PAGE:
The rules are simple: You go here and answer two simple questions.
First, you will be asked to choose which of the five titles you think will be the most popular among all the respondents. They don’t want to know your favorite title, they want to know the title you think other people will like best. Read More »
My close friend, colleague, and frequent co-author John List has written a popular (non-academic) book with another economist, Uri Gneezy. John and Uri are pioneers in the area of “field experiments” which bring the power of randomized experiments into real-world settings. In my opinion, field experiments are the future of empirical economics. We’ve written at length in our books and on our blog about the amazing work these two have been doing. I’ve had the chance to read John and Uri’s book, and I loved it.
The thing they can’t figure out, however, is what to call the book! If only my sister Linda – the greatest namer of things the world has ever known — were still around, she would figure out a great title for sure. In her absence, they’ve asked if I could mobilize the collective genius of you, the Freakonomics blog readers.
Okay, so here is the deal. Below, I’ve provided some information on the book and links to some materials that might prove useful to you in coming up with a name. You have two days to generate great titles for the book, which you can submit as comments on this blog post. Read More »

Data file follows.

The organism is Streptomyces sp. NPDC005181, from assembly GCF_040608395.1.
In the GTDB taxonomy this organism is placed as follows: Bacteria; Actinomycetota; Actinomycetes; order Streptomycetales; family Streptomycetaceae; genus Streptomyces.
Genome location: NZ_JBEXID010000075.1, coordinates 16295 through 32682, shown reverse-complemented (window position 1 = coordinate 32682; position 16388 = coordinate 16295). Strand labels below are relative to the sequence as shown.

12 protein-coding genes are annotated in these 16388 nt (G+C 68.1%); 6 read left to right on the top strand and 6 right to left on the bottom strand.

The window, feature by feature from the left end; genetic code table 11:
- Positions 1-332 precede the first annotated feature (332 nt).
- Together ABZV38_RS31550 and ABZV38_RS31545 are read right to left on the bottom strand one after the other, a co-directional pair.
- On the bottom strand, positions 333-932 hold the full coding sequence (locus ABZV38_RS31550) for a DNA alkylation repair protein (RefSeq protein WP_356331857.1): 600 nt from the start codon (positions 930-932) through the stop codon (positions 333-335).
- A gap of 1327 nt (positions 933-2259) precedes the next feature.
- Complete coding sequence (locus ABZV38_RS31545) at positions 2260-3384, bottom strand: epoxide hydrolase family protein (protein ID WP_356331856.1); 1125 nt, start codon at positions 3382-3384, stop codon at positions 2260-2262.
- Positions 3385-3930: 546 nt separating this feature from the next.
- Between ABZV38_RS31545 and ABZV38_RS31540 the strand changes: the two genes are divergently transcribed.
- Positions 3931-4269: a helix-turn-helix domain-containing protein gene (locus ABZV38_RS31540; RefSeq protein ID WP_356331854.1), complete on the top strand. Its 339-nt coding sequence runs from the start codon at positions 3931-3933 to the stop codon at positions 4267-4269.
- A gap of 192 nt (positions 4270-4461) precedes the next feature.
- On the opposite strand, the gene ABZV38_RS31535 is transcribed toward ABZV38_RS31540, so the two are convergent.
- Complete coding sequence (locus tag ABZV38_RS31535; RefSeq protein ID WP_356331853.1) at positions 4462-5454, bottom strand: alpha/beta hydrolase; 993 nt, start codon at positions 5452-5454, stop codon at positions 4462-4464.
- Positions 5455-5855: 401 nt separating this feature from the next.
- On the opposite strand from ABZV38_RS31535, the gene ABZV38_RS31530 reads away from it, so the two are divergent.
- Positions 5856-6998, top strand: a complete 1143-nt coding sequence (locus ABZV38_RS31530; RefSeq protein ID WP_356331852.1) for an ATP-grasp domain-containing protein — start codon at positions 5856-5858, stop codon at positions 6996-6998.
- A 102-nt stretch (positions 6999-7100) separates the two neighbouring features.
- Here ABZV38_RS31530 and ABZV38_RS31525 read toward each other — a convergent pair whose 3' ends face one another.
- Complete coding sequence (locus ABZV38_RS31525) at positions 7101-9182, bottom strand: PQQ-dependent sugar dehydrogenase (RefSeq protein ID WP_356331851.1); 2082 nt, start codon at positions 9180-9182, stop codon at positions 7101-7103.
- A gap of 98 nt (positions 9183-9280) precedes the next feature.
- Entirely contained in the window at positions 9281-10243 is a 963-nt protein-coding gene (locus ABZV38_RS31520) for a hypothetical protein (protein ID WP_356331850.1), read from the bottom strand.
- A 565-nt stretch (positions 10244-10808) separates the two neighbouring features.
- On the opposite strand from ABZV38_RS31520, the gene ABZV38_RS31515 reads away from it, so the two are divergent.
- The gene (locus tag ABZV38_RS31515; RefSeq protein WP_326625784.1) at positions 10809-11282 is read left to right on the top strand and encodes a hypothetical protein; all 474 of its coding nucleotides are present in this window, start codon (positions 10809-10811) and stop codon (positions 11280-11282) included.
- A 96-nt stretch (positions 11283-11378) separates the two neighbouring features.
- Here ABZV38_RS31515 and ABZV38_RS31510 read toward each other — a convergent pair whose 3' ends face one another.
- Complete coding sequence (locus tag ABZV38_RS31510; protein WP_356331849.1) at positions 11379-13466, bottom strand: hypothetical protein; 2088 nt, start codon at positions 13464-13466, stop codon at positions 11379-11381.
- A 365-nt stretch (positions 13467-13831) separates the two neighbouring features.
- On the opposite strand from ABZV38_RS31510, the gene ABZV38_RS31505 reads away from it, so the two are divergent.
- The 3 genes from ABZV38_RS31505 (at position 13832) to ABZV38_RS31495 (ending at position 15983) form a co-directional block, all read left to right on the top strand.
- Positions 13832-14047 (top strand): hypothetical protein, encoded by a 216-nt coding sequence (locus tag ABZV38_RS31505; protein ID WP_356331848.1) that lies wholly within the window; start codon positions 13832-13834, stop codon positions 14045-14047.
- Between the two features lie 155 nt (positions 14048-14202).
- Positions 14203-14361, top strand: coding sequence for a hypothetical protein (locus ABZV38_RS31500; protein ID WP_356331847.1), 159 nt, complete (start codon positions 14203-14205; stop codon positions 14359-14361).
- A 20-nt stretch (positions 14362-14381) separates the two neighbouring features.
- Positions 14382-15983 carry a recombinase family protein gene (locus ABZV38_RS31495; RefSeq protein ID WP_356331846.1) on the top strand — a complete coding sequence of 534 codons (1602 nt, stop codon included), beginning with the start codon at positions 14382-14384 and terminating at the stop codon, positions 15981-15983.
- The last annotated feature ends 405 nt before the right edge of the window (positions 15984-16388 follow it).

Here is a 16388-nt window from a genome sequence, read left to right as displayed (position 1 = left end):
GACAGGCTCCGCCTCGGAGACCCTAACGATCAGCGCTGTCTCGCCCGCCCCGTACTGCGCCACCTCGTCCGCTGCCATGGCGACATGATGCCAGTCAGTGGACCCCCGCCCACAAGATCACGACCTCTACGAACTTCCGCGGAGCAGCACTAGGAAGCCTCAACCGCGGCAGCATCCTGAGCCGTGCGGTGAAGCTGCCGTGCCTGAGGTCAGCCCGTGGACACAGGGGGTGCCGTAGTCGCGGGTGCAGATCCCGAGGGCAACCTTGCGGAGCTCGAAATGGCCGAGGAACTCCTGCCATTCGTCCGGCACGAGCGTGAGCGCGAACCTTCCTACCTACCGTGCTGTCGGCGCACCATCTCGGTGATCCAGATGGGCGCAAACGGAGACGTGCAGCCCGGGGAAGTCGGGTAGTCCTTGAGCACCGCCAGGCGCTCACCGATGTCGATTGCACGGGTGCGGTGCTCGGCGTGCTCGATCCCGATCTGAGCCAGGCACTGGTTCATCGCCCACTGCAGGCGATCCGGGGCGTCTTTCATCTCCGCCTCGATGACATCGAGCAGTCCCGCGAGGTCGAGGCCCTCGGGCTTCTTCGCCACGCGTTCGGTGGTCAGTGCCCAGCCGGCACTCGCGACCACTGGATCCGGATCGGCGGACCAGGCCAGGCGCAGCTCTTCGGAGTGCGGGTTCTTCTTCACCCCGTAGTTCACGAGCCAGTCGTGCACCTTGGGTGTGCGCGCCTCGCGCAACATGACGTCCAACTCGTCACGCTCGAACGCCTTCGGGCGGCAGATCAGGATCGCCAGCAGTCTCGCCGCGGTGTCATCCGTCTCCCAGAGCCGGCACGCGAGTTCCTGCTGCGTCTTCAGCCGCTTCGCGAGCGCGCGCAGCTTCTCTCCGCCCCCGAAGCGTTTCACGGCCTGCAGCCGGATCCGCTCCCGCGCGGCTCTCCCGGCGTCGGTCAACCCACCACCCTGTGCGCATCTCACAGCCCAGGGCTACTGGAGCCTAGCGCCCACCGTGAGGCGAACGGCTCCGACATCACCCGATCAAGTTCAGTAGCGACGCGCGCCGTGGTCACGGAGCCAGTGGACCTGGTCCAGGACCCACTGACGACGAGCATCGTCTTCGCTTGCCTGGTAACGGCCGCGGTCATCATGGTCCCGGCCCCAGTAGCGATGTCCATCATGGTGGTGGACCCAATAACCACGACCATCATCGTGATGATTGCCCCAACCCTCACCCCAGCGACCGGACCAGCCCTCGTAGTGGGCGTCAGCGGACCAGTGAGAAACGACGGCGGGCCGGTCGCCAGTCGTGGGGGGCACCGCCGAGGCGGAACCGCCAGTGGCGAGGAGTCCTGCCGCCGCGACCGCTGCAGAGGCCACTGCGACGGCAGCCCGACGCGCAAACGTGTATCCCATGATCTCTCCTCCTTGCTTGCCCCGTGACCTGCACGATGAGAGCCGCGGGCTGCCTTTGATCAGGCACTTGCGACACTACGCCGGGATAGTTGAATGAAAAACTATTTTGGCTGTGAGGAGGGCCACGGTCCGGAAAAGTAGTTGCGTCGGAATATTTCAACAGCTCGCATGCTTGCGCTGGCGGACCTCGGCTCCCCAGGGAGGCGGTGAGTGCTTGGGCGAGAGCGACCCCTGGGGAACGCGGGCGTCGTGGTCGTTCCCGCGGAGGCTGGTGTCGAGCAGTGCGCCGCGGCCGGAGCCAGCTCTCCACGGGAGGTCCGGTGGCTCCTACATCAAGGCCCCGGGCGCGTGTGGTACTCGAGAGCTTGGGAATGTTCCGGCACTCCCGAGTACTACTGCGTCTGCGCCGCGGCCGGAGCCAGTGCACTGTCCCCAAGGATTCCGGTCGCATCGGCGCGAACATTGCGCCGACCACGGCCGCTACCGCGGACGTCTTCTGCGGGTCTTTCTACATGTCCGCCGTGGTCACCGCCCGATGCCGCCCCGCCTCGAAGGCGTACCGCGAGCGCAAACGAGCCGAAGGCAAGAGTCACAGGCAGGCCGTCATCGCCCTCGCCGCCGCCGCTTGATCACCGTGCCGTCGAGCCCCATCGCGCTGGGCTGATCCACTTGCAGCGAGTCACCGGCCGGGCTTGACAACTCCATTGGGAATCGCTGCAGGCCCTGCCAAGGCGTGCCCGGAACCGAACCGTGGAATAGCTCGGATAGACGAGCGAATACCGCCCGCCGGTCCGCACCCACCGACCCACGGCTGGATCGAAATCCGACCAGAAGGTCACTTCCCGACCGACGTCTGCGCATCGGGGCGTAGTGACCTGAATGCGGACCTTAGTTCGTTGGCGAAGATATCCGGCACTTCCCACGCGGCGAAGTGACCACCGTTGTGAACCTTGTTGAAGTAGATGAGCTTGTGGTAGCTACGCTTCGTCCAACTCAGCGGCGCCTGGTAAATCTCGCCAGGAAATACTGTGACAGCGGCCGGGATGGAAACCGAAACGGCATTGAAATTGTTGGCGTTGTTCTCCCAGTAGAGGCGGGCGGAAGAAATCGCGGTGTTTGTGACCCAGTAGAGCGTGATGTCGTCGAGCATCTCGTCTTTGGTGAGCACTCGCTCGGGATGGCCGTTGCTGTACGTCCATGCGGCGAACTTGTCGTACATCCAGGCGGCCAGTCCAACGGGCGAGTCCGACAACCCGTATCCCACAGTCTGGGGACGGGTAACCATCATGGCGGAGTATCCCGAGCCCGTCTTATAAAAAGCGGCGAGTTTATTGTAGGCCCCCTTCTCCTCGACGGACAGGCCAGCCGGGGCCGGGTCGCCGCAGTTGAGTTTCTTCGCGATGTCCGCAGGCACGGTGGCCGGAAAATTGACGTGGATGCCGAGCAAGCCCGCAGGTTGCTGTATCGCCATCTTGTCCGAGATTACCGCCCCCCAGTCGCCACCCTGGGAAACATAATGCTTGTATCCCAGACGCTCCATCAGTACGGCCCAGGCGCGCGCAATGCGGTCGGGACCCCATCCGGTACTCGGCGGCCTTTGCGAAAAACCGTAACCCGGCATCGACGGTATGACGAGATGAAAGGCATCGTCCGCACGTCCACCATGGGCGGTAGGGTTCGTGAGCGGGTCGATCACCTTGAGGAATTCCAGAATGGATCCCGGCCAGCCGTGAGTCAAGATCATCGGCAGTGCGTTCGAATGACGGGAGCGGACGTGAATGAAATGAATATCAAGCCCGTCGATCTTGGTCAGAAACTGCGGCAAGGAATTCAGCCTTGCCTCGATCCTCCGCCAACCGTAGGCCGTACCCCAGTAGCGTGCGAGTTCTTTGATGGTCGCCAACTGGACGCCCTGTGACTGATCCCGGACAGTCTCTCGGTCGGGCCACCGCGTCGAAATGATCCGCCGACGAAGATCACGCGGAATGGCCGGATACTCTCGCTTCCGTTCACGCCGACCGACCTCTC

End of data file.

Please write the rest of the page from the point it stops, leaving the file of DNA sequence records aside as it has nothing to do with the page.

Our latest Freakonomics Radio podcast is called “Women Are Not Men.” (You can subscribe at iTunes, get the RSS feed, or listen via the media player above. You can also read the transcript below; it includes credits for the music you’ll hear in the episode.)
As Stephen Dubner says:
DUBNER: Equality of the sexes has long been a goal, and in many ways that goal is being met. But, as you’ll hear on this program, the variance between men and women on some dimensions is still large. … We’re not trying to start any arguments. We’re just trying to look at the data that show differences between men and women to figure out why those differences exist, and how meaningful they are.
The first story you’ll hear is about the gender gap among editors of the world’s biggest encyclopedia. Bourree Lam (the editor of this blog) looks at why only 16% of Wikipedia’s editors are female — which is puzzling in that women outnumber men on Facebook, Twitter, Pinterest, and even in online games.
Next, you’ll hear about female-male differences in competition. Economist Uri Gneezy and a group of researchers got to study competition in the Masai tribe in Tanzania (which is extremely patriarchal) and the Khasi tribe in India (one of the world’s few matrilineal societies). When it comes to competition, Gneezy says, nurture is key: Read More »
Included in the hubbub leading up to the final Harry Potter installment is a prediction exchange in which participants bet on whether Harry lives or dies — although betting has now been influenced by an anonymous Web spoiler claiming insider knowledge that the hero doesn’t meet an untimely doom. Gelf magazine has an interview with […] Read More »